Thursday, August 22, 2013

The Luna 1878 Night Market is Well Done

I love a good market. It's great when everything can just come together to create that atmosphere, like great food, music, enough space and cheap-ish alcohol. I'm not talking about boring ones, like the Midtown NYC street fairs that generally have greasy, shit mozzarepas, expensive iced fruit drinks in novelty cups and tons of stalls selling Peruvian flute CDs and fake sunglasses. Fairs of that type are just more of a transport obstacle than a fun excursion, but Luna 1878 at the Queen Vic Market is not one of those fairs. It's well thought out, carefully planned and delicious.

We went this past Wednesday for the sole purpose of eating, just like everyone else. The food stalls ranged from Texas bbq and Irish classics to meatball sandwiches and Nepalese dumplings. Choosing exactly what to eat was a challenge, but we decided to share a few things to make the most impact on the selection. Do that next Wednesday.
Charlie and I spent a few nice days in Budapest last year so Hungarian Street Food was a natural choice. They were offering goulash and langos, a typical snack of fried dough, with both sweet and savory toppings.
The goulash looked delicious bubbling away in cauldrons over hot coals, but we were up against a long evening of eating, so we just went for the savory langos at two for $5. The line here wasn't too long and we had the food within two minutes of ordering. (This is an important distinction that we found from some of the other popular stands.)
These langos were better than the huge one we got at Budapest's main market. The one in Budapest was a thin sheet of dough that had been fried some time before serving and was topped with cheap ingredients. It was a junk food concoction for tourists -- loveless. At Luna, the langos were warm with an initially crisp bite into a pillowy soft inner. The dough wasn't greasy, and the cheese and cream on top were delicious.
Wingman Chicken Wings was next. I haven't had proper Buffalo wings since the good ol' college days when we locked ourselves in the dorm room before downing messy wings in huge quantities from freakin' Howl at the Moon, an upstanding establishment of Albanian ownership in the Bronx (RIP, jacket that I paid to leave in the coat check and never saw again). (RIP, dignity.)

We ordered eight wings with hot sauce (out of a choice of hot, medium, mild, lemon pepper or honey bbq,) for $10. They came a choice of chips or veggie sticks and blue cheese dressing, ranch or tomato sauce. Fries and blue cheese, DUR. Apparently Wingman's dips and sauces are homemade. I like that.
I was hoping for some good hot wings and these didn't disappoint. Crispy skin hid moist chicken and it was all slathered in tangy sauce. I could have handled more heat, and more sauce for that matter, but beggars can't be choosers. I def could have eaten, oh, maybe 15 more. I do think they should consider changing their signage, though. If you're selling Buffalo wings, please offer them with fries, not chips. Thanks!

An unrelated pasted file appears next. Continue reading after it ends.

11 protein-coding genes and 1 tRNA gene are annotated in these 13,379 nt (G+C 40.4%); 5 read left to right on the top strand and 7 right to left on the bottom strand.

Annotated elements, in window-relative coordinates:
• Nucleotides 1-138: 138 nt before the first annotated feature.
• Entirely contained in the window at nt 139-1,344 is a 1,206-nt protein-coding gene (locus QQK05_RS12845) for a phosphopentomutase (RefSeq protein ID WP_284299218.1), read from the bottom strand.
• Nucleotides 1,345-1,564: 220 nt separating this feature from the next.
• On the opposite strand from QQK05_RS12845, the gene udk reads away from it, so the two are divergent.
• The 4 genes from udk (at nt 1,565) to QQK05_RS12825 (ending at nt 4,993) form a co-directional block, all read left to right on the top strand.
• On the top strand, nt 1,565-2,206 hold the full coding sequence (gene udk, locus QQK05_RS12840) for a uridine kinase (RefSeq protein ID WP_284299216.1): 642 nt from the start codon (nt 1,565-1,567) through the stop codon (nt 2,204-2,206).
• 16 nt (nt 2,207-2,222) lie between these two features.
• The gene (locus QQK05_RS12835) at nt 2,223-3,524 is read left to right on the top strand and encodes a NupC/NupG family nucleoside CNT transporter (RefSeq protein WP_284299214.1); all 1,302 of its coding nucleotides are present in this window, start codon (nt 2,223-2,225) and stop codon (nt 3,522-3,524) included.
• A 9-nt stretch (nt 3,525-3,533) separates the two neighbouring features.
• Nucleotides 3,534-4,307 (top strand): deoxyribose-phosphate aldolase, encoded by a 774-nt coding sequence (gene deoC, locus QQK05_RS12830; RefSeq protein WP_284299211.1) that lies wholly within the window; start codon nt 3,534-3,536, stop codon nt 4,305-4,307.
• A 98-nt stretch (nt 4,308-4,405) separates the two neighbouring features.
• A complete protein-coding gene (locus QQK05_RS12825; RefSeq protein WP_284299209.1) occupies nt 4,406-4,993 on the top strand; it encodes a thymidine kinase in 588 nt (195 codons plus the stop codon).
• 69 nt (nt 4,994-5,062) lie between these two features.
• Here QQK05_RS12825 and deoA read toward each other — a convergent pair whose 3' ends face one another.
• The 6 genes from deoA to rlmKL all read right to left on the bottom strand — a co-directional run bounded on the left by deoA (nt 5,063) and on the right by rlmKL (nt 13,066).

Then we decided to wait on the massive line for Hoy Pinoy Filipino bbq. We really should have grabbed some food to eat on that line, because it literally felt like we camped out for days and needed nourishment. Charlie waited on the bar line and bought drinks two times during the wait. Then, when we finally got close to the front, the line mysteriously dissipated and popped up in a different place. Chaos. No joke, this was minorly stressful. We debated for the probably 30 minutes that we waited whether we should go for the pork belly skewers with banana ketchup or the sweet pork sausage. 

We ultimately went with the pork belly, because no one was getting the sausage really. Chicken was on the menu too, but up against pork and sausage, it never even crossed my mind. All the skewers were two for $10, or $12 with rice.
The pork was so good. It was juicy and tender, sweet and salty. Great fat to meat ratio and perfect amount of smoky char. We waited on line for so long, though. Even after ordering I think we waited 15 minutes. If we were ordering 10 skewers and rice like some others, we would have felt more fulfilled. Next time.

Our final stop was PATS The Philly Way for cheesesteaks. "Pats" does not infer an association with THE Pat's in Philly -- rather, it's an acronym for Premium Australian Trimmed Steak, and don't you forget it. (Although there was some mention of family in Philly... confusing.) Anyway, they were offering cheesesteaks or burgersteaks (?) on ciabatta (?) with lettuce, mustard and optional hot sauce (?). 
I have mixed feelings here. The beef was certainly tasty -- it was hot and well seasoned, mixed with onions and perfectly complimented by melted cheese. However, I'm just not sure how I felt about the ciabatta bread. It kind of overwhelmed the meat. There were quite a few bready bites without steak involved. I don't know. I've only had a few cheesesteaks in Philly, but they've generally been on hero rolls, and none of them have had lettuce or mayo. PATS has a store in Richmond with tons of loyal fans, so they're certainly doing something right. 

There's only one more week of the Luna night market at Queen Vic, so I'm already looking forward to the summer night market that is hopefully just around the corner. Seriously, winter, take a hint. 

Luna 1878: Queen Vic Market, open Wednesday nights from 5pm to 10pm throughout August


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